Learning motor tasks involves distinct physiological processes in the cerebellum (CB) and primary motor cortex (M1). Previous studies have shown that motor learning results in at least two important neurophysiological changes: modulation of cerebellar output mediated in-part by long-term depression of parallel fiber-Purkinje cell synapse and induction of long-term plasticity (LTP) in M1, leading to transient occlusion of additional LTP-like plasticity. However, little is known about the temporal dynamics of these two physiological mechanisms during motor skill learning...
January 16, 2017: Scientific Reports
https://www.readbyqxmd.com/read/28090790/loss-of-interneuron-derived-collagen-xix-leads-to-a-reduction-in-perineuronal-nets-in-the-mammalian-telencephalon
#19
Jianmin Su, James Cole, Michael A Fox
Perineuronal nets (PNNs) are lattice-like supramolecular assemblies of extracellular glycoproteins that surround subsets of neuronal cell bodies in the mammalian telencephalon. PNNs emerge at the end of the critical period of brain development, limit neuronal plasticity in the adult brain, and are lost in a variety of complex brain disorders diseases, including schizophrenia. The link between PNNs and schizophrenia led us to question whether neuronally expressed extracellular matrix (ECM) molecules associated with schizophrenia contribute to the assembly of these specialized supramolecular ECM assemblies...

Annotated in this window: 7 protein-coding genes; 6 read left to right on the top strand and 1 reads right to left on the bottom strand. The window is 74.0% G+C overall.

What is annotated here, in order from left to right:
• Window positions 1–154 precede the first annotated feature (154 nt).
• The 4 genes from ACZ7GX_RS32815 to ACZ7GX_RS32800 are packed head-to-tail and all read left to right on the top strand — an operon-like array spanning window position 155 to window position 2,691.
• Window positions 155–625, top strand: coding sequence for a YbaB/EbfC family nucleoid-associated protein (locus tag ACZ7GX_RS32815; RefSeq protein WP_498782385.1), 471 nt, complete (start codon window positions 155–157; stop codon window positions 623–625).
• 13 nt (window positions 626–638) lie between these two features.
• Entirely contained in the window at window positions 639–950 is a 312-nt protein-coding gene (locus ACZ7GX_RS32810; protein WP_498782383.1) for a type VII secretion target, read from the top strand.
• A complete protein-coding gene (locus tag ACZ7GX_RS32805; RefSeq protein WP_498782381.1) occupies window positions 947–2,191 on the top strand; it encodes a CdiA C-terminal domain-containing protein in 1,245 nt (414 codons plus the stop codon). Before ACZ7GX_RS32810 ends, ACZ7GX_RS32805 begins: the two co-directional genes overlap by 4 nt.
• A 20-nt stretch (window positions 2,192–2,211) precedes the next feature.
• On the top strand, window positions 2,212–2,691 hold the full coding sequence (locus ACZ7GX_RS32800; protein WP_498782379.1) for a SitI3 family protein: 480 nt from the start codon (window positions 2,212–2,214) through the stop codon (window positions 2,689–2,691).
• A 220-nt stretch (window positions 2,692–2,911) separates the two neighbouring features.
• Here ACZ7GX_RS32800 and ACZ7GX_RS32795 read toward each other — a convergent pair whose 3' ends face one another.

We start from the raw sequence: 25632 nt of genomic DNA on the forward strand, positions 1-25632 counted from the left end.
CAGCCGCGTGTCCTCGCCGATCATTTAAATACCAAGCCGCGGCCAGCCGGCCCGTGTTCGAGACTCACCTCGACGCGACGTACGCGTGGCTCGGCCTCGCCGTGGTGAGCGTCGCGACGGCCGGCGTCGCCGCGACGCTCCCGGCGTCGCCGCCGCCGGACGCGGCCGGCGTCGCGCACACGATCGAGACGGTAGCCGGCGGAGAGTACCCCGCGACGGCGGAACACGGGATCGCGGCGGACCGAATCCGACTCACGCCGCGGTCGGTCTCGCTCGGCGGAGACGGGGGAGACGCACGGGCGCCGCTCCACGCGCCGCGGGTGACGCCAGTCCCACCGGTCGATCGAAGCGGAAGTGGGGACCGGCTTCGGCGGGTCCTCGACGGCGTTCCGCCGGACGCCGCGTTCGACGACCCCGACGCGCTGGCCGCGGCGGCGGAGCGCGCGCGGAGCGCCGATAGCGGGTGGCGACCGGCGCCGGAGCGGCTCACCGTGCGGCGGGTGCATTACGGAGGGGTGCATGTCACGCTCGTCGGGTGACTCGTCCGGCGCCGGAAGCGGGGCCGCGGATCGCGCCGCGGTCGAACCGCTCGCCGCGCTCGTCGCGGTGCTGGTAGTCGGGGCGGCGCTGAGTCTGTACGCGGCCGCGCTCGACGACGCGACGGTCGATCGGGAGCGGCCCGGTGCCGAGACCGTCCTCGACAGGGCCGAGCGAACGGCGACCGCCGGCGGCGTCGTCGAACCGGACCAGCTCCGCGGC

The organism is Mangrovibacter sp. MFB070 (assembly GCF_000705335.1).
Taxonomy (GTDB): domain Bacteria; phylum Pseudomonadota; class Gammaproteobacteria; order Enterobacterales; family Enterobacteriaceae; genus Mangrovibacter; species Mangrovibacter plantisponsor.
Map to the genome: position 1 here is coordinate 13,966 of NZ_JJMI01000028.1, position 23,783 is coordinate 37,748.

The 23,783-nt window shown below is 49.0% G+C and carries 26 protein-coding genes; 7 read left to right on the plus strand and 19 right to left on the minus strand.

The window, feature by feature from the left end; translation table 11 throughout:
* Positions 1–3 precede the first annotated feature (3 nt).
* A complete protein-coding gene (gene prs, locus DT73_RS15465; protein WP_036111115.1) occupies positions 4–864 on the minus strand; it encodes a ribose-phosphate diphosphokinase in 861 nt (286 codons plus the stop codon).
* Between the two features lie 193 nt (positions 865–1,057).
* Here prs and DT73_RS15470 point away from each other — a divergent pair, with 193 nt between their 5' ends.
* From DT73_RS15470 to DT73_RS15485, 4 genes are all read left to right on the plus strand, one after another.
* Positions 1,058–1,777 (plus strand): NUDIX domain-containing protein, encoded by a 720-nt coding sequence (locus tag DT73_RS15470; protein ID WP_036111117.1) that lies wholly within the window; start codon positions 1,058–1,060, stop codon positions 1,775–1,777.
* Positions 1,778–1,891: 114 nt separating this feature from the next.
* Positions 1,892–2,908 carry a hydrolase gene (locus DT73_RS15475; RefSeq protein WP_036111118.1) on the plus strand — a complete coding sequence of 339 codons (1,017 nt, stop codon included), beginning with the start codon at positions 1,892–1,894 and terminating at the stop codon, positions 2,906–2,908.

February 2017: ASN Neuro
https://www.readbyqxmd.com/read/28089576/conditional-deletion-of-pejvakin-in-adult-outer-hair-cells-causes-progressive-hearing-loss-in-mice
#20
Suzan L Harris, Marcin Kazmierczak, Tina Pangršič, Prahar Shah, Nadiya Chuchvara, Alonso Barrantes-Freer, Tobias Moser, Martin Schwander
Mutations in the Pejvakin (Pjvk) gene cause autosomal recessive hearing loss DFNB59 with audiological features of auditory neuropathy spectrum disorder (ANSD) or cochlear dysfunction. The precise mechanisms underlying the variable clinical phenotypes of DFNB59 remain unclear. Here, we demonstrate that mice with conditional ablation of the Pjvk gene in all sensory hair cells or only in outer hair cells (OHCs) show similar auditory phenotypes with early-onset profound hearing loss. By contrast, loss of Pjvk in adult OHCs causes a slowly progressive hearing loss associated with OHC degeneration and delayed loss of inner hair cells (IHCs), indicating a primary role for pejvakin in regulating OHC function and survival...
January 9, 2017: Neuroscience